Sunday, September 2, 2007

Going to Harvard to Study Fascia

Being able to stroll through the courtyards and the hallowed, ivy-covered buildings of learning is only one reason I’m excited to attend the Fascia Research Congress at Harvard University October 5-6. This conference is the first ever meeting of fascia researchers from around the world! Muscles, nerves, and bones have received all the research attention; fascia, despite its importance, has been ignored until recently.

What is fascia and how does it benefit your body?
1. Fascia (also known as connective tissue) is the matrix that maintains the body’s shape.
2. It provides the basis for movement, giving muscles the ability to glide along each other.
3. Serving as a protective barrier, it envelopes each muscle, bone, organ, and blood vessel. (Did you know that varicose veins are caused by weakening of the connective tissue around veins?)
4. Cells, such as macrophages, live in fascia and these cells clean out foreign elements and assist in healing.
5. Fascia is also the conduit for cellular interchange, making it possible for nutrients and wastes to get to the correct destination.

Fascia and connective tissue are the realm of structural integrators such as myself. Manipulating fascia is what makes our work so profoundly effective. Healthy fascia is moist and slippery—like fresh gelatin. Unhealthy fascia is sticky and dense. Here are tips for you to take care of your own fascia:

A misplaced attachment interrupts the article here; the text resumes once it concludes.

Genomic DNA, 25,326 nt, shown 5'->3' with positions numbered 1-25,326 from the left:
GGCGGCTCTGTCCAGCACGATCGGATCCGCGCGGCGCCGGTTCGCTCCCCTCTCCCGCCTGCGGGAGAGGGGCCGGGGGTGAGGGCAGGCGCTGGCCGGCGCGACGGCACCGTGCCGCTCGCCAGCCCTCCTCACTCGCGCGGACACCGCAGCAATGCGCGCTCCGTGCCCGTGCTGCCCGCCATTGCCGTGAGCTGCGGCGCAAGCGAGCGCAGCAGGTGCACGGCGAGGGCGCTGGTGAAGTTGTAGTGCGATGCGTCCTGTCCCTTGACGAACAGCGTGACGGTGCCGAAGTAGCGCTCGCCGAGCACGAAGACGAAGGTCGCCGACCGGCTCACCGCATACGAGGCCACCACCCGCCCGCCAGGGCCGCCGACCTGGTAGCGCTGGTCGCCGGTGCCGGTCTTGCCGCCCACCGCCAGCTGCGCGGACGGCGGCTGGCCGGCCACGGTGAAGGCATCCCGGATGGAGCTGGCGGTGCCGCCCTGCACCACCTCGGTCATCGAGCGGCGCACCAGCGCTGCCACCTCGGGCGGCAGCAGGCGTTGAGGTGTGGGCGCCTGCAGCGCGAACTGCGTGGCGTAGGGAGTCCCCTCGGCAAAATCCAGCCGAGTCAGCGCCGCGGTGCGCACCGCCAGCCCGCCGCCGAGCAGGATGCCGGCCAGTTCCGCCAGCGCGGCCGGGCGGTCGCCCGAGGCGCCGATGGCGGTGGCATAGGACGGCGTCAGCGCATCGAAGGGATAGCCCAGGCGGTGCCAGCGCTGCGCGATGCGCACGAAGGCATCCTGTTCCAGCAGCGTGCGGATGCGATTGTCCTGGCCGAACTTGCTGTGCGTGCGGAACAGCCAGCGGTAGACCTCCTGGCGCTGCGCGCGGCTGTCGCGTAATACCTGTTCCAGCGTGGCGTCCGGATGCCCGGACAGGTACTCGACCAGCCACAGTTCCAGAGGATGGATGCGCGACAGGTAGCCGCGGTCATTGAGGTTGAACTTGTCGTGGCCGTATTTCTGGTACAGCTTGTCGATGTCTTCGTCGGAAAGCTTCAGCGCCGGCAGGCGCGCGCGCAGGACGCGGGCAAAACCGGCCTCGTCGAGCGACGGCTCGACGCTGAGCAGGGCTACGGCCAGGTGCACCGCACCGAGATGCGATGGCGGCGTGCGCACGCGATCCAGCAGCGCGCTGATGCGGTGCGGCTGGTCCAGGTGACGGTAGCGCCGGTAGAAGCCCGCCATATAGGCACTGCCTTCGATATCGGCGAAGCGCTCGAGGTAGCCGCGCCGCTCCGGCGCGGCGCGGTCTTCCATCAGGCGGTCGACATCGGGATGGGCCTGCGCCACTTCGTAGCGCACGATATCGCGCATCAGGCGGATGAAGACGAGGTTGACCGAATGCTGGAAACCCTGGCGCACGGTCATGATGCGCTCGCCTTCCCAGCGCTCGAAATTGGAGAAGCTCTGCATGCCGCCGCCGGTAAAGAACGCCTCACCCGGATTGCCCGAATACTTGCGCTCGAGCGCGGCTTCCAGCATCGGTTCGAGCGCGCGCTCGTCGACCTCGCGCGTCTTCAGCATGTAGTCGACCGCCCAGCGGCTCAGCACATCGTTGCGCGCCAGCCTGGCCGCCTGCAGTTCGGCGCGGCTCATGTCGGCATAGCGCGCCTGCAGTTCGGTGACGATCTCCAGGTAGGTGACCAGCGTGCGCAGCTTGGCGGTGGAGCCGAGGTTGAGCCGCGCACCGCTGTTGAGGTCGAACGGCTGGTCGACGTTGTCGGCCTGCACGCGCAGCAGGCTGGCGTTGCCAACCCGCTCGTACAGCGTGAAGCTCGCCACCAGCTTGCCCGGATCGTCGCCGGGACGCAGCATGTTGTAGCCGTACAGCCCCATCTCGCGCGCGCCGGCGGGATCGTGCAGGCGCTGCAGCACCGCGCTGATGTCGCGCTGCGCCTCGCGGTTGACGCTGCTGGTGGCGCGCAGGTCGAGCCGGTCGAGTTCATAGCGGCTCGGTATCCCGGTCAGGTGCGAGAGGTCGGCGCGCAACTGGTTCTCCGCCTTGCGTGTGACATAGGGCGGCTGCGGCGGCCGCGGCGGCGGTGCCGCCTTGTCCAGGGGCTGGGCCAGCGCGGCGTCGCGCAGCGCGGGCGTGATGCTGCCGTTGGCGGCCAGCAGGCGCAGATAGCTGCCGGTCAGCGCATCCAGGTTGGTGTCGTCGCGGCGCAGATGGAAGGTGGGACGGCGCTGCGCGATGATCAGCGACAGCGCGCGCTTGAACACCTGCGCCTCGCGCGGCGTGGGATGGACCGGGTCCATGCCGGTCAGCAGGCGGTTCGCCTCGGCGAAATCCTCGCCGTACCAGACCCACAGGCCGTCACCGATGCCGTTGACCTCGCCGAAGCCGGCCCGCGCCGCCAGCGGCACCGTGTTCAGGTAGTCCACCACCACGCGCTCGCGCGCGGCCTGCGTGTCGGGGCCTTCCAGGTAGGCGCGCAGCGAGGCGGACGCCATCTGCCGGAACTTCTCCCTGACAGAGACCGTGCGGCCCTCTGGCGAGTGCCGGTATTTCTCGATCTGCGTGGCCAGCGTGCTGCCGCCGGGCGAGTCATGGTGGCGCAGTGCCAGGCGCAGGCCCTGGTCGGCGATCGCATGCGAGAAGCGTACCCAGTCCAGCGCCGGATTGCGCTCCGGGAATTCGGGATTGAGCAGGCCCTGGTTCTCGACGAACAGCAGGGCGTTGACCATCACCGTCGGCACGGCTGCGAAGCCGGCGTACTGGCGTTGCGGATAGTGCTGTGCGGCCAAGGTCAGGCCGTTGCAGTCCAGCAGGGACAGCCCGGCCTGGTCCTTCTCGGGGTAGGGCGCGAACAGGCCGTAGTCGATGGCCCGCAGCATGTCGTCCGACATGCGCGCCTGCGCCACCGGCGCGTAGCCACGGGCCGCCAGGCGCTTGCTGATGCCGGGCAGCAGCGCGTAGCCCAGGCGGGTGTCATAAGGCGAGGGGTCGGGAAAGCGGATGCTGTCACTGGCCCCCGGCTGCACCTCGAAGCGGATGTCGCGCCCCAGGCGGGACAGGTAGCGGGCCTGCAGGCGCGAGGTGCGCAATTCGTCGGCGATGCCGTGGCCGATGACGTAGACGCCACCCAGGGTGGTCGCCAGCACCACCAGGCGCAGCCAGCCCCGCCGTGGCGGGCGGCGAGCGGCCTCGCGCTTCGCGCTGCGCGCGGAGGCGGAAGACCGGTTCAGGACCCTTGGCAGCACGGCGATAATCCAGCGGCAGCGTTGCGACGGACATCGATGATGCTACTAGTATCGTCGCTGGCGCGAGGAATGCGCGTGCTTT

§ Pay attention to your alignment. This helps in regular activities, like walking and sitting, but it’s even more effective during more strenuous activity. For example, when you stretch your hamstrings, keep your knees and toes straight to stretch the entire muscle group.
§ And when you stretch, don’t go too far. Overstretching creates tears within the tissue that gets repaired with less flexible scar tissue.
§ Stop exercise when you get fatigued so your tissues don’t get clogged with waste products.
§ Stretch after exercising when your muscles are warm and when the effect of lining up connective tissue fibers is more productive.
§ Nutrition and water are also vital to connective tissue health. A good diet with plenty of liquids is vital to all parts of your body.

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